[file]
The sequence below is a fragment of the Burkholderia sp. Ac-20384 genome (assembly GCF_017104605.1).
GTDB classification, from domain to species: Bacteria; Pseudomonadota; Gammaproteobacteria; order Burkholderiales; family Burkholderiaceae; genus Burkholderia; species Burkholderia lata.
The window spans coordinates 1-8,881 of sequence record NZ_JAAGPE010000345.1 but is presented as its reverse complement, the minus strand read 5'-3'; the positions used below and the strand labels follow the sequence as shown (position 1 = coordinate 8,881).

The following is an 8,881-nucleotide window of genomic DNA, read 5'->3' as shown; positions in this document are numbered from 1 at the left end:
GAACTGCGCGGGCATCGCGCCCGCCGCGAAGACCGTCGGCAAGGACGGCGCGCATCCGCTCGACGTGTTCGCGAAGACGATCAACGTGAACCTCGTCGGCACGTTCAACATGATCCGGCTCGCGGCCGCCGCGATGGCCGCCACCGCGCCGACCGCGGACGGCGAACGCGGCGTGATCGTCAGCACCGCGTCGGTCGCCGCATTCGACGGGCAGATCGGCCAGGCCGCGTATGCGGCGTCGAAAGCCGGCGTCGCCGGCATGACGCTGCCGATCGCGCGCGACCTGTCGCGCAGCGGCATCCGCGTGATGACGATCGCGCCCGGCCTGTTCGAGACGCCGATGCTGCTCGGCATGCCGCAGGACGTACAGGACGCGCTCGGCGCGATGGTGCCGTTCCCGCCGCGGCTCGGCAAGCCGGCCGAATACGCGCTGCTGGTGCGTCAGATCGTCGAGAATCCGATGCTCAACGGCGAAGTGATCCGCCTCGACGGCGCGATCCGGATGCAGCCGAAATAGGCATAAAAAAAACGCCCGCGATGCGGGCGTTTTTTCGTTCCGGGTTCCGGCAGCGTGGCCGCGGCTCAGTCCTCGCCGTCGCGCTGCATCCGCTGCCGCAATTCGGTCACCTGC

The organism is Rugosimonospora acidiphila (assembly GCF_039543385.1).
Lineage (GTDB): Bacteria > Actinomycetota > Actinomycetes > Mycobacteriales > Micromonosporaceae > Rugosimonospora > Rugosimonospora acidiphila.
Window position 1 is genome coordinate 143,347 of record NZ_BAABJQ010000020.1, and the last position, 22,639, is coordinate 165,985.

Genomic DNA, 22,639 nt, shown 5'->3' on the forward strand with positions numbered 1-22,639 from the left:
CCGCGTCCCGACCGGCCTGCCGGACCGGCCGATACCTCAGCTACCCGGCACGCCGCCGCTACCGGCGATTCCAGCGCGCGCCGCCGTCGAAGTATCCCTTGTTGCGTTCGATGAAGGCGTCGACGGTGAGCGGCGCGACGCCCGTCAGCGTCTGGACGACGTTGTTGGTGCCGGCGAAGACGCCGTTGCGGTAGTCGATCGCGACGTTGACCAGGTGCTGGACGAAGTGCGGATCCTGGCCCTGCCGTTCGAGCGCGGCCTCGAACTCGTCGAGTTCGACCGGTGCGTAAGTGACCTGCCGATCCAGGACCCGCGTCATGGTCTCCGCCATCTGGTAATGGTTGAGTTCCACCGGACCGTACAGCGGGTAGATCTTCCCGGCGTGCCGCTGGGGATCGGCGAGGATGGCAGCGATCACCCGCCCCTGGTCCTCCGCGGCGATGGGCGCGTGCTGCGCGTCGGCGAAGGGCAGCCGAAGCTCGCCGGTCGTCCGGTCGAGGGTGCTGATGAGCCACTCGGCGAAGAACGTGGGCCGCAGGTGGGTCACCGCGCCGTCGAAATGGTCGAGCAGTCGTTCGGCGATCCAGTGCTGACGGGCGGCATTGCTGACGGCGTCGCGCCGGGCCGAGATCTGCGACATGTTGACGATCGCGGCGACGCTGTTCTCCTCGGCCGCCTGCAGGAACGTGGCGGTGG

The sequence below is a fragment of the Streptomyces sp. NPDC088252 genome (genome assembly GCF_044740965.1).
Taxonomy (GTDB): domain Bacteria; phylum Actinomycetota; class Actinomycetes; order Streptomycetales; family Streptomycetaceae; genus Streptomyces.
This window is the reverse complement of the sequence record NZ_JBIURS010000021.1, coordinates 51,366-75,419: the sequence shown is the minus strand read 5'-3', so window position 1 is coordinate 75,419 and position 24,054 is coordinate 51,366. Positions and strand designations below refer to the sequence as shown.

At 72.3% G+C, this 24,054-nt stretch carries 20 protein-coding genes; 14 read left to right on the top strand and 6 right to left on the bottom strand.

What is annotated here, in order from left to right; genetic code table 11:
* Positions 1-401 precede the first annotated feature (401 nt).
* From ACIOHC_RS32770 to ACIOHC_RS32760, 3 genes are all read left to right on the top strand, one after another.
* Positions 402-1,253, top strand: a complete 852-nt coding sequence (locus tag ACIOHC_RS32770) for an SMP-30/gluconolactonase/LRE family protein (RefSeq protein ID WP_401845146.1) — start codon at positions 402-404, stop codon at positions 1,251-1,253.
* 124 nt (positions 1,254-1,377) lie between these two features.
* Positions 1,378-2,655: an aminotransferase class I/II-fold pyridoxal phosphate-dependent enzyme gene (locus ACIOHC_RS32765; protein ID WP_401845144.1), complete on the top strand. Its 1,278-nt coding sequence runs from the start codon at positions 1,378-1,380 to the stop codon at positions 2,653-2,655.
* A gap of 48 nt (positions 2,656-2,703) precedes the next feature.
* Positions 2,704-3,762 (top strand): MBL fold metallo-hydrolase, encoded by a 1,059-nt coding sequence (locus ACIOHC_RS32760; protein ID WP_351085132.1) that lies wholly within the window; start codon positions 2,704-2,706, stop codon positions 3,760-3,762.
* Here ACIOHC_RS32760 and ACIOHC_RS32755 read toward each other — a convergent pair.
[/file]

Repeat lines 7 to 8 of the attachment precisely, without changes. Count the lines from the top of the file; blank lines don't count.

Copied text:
Lineage (GTDB): Bacteria > Actinomycetota > Actinomycetes > Mycobacteriales > Micromonosporaceae > Rugosimonospora > Rugosimonospora acidiphila.
Window position 1 is genome coordinate 143,347 of record NZ_BAABJQ010000020.1, and the last position, 22,639, is coordinate 165,985.